House committee’s defense plan includes money for submarine buildup
The House Appropriations Committee on Tuesday unveiled a 10 billion would be spent on submarine programs, including funding for two Virginia-class attack submarines, and advance procurement funding — used to pay for parts needed in advance — for three attack submarines and the first submarine in a new class of ballistic-missile submarines. That’s a roughly 21.7 billion to buy 11 Navy ships.
U.S. Rep. Joe Courtney, D-2nd District, who’s pushed for funding for the third submarine to mitigate a future drop in the attack submarine fleet, said the budget plan is “very good for submarines.” Some have joked recently that he will need to change his nickname from “Two Sub Joe” — which he got for championing the effort to build two attack submarines a year at Electric Boat — to “Three Sub Joe.”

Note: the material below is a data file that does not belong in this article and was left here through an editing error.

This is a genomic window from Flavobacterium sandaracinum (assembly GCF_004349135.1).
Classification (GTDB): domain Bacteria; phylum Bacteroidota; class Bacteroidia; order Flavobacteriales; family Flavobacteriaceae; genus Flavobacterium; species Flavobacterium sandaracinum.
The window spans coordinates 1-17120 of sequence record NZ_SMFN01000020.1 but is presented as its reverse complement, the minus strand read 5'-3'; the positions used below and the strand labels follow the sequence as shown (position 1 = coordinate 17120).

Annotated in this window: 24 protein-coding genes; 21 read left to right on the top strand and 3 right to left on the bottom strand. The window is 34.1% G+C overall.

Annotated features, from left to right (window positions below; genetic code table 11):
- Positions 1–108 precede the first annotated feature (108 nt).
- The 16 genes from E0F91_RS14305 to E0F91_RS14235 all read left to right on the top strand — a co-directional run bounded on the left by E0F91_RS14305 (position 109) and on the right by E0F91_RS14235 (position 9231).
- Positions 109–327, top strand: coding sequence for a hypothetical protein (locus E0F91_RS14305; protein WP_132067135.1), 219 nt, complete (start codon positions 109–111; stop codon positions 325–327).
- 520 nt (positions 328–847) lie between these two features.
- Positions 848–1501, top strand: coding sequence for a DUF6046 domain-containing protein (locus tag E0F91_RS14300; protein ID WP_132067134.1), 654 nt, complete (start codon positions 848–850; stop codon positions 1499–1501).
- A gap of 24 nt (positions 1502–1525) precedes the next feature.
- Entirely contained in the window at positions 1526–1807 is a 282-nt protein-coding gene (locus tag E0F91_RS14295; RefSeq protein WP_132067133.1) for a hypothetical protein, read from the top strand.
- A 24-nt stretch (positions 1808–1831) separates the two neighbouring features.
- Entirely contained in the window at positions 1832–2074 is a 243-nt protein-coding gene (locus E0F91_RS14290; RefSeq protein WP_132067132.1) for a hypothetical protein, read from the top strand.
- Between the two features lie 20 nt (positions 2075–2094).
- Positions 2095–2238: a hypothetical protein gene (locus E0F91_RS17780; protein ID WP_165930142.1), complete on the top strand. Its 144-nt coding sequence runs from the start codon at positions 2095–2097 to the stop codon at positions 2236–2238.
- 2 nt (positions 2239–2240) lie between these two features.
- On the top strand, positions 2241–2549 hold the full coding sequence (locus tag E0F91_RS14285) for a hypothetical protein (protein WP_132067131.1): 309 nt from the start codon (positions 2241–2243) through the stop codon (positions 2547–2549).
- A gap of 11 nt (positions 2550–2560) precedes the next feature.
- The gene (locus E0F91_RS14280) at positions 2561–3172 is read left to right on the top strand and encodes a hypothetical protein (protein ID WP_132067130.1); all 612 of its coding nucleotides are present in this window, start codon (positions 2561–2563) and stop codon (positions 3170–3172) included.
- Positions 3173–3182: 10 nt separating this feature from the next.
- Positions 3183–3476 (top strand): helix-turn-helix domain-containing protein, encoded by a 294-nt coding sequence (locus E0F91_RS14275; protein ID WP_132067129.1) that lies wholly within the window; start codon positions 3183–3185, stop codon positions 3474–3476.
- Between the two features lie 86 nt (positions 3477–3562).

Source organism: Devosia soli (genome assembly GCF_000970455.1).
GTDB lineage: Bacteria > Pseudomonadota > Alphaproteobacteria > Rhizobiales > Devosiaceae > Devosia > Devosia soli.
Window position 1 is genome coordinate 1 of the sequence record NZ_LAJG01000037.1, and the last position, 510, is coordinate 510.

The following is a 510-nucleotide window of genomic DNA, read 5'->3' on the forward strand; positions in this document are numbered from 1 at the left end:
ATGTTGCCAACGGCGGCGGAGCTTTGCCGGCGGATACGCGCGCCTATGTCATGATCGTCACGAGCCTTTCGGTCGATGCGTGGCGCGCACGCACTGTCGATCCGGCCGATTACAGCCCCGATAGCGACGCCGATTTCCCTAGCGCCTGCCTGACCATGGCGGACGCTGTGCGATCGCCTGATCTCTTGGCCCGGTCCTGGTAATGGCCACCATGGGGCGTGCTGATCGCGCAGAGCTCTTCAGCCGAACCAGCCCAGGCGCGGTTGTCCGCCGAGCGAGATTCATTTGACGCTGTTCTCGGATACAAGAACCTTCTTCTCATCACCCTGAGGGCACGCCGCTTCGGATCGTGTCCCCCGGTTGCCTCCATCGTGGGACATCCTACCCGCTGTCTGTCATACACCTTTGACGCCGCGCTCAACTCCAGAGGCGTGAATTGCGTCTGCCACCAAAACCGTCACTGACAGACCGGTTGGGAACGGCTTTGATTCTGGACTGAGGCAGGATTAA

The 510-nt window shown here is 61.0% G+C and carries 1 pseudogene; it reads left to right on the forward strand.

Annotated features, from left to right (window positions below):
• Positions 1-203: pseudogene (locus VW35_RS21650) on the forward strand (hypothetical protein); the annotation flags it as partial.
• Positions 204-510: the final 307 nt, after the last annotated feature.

The House bill provides 15.6 billion from last fiscal year. Another 165 million more than what was enacted last fiscal year. That would make this the fifth consecutive year of growth in military spending.
When accounting for the funding proposed for military construction and Energy Department nuclear programs, national security spending would be 750 billion in national defense spending.
Spending caps set in place under the Budget Control Act set the limit for defense spending at 164 billion into the Overseas Contingency Operations account to skirt the caps.
“This bill rejects the Trump administration’s budgetary gimmicks and sleights of hand and instead provides the Defense Department with appropriate resources to address an evolving threat landscape and ensure the security of our nation and our allies,” House Appropriations Committee Chairwoman Nita Lowey, D-N.Y., said in a statement.
The bill takes aim at the Pentagon for moving money, called reprogramming, to fund Trump’s border wall. The bill proposes reducing the Pentagon’s transfer authority from the 1.5 billion, “and reducing thresholds for prior approval reprogrammings.” The Trump administration has twice moved money from the Defense Department to pay for the wall. Congress was not notified of the reprogramming, breaking with decades of precedent.
“There’s always been an understanding that Congress should have the opportunity to weigh in on the reprogramming,” said Courtney, who supports the proposal.